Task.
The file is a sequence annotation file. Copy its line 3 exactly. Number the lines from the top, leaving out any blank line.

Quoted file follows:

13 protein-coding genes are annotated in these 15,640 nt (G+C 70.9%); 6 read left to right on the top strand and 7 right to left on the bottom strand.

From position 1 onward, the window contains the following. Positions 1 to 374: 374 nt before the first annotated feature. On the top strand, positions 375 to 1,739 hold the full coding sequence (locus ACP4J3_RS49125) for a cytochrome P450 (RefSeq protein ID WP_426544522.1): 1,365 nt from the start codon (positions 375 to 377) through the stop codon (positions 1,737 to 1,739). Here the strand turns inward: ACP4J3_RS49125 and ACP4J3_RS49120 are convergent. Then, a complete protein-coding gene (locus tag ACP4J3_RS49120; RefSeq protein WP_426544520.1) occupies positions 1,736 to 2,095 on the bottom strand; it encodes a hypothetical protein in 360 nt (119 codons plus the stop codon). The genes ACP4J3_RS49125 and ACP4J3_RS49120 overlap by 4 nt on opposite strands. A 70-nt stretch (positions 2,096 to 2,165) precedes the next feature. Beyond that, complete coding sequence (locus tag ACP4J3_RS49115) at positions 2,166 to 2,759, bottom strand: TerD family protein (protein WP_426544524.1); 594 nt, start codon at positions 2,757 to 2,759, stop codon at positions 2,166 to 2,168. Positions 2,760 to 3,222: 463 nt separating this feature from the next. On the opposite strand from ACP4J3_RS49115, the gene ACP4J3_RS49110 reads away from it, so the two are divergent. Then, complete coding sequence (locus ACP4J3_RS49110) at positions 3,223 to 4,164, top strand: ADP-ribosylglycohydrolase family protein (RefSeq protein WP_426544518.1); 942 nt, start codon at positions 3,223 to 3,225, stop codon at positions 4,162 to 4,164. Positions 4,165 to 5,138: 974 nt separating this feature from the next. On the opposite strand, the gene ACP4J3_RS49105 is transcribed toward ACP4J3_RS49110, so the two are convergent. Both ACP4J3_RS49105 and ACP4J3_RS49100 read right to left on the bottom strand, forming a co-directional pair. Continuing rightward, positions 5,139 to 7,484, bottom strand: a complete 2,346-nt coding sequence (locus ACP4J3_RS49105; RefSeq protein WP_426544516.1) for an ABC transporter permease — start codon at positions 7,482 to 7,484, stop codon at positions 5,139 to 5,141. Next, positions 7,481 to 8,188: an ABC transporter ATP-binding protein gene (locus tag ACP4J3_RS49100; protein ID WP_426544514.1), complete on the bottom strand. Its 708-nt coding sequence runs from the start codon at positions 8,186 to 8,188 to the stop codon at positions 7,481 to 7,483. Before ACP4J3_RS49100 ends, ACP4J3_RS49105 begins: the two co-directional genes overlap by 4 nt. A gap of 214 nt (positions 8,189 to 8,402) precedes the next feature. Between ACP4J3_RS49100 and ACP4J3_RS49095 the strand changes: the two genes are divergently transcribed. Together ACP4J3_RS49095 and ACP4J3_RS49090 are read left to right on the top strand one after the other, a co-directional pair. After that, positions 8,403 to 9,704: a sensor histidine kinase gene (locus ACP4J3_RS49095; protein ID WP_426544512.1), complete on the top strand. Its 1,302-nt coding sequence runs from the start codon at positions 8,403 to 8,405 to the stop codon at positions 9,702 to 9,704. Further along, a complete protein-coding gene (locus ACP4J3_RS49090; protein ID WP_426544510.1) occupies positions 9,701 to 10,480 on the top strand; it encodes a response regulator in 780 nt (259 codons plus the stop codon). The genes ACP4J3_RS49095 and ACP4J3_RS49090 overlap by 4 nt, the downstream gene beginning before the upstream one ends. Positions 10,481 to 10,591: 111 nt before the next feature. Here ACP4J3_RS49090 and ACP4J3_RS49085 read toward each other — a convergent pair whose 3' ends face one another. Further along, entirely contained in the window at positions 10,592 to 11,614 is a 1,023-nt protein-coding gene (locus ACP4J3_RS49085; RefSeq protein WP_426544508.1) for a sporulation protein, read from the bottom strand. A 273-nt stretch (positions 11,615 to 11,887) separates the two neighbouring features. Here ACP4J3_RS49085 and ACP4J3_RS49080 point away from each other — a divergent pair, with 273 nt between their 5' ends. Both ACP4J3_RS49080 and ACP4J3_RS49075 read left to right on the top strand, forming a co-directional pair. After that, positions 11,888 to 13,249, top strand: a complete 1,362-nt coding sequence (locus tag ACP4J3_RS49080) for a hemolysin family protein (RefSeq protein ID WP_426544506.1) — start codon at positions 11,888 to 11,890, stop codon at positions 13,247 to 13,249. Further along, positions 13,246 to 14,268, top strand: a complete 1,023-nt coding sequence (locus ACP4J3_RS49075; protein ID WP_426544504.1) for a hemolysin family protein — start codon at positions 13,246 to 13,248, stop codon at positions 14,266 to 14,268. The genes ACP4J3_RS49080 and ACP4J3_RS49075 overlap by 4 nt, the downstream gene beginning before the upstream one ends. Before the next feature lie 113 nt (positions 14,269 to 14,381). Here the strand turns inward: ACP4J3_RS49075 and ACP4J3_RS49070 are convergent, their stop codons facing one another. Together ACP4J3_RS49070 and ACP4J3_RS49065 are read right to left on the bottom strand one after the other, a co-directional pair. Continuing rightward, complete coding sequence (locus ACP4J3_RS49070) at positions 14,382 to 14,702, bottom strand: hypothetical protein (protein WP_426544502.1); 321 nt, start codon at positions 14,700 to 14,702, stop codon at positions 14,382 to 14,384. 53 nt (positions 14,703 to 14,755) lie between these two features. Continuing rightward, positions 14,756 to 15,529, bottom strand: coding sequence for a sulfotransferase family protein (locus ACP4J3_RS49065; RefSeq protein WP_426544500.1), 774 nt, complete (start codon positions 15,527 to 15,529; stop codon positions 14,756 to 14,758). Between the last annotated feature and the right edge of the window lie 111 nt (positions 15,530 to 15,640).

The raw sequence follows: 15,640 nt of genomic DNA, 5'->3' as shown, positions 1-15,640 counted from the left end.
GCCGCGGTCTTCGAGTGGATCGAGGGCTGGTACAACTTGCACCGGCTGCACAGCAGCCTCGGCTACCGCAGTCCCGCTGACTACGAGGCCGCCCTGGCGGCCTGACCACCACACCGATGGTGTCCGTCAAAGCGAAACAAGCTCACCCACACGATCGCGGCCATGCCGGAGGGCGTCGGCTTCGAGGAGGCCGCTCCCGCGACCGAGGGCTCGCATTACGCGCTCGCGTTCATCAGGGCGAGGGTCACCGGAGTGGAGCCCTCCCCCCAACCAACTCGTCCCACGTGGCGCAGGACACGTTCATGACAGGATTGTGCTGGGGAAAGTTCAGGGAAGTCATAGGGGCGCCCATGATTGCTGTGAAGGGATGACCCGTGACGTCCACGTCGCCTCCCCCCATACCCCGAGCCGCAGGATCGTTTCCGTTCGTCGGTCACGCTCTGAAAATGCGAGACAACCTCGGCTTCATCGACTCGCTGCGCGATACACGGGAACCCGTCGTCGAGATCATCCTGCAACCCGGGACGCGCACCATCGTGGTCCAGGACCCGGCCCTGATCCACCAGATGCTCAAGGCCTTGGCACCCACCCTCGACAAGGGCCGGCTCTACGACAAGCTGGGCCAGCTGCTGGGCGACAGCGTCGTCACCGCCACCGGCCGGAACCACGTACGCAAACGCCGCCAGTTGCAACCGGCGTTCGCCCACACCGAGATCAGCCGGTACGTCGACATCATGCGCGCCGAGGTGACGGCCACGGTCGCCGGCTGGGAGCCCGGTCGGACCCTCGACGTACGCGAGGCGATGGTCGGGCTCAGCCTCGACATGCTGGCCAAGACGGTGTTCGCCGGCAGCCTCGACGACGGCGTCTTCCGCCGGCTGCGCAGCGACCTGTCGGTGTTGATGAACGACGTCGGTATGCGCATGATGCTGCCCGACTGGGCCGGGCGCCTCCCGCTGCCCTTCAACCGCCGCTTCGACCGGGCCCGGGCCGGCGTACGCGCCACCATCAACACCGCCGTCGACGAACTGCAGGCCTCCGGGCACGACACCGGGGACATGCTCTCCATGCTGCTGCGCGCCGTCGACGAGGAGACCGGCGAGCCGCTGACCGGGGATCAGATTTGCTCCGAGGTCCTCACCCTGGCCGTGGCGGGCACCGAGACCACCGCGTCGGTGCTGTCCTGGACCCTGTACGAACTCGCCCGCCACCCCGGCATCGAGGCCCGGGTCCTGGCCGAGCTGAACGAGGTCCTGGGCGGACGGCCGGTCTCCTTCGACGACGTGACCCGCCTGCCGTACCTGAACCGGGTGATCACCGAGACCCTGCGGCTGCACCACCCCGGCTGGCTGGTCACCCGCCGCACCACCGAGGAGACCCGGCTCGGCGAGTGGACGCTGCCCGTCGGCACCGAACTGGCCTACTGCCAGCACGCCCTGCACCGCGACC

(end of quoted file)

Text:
The raw sequence follows: 15,640 nt of genomic DNA, 5'->3' as shown, positions 1-15,640 counted from the left end.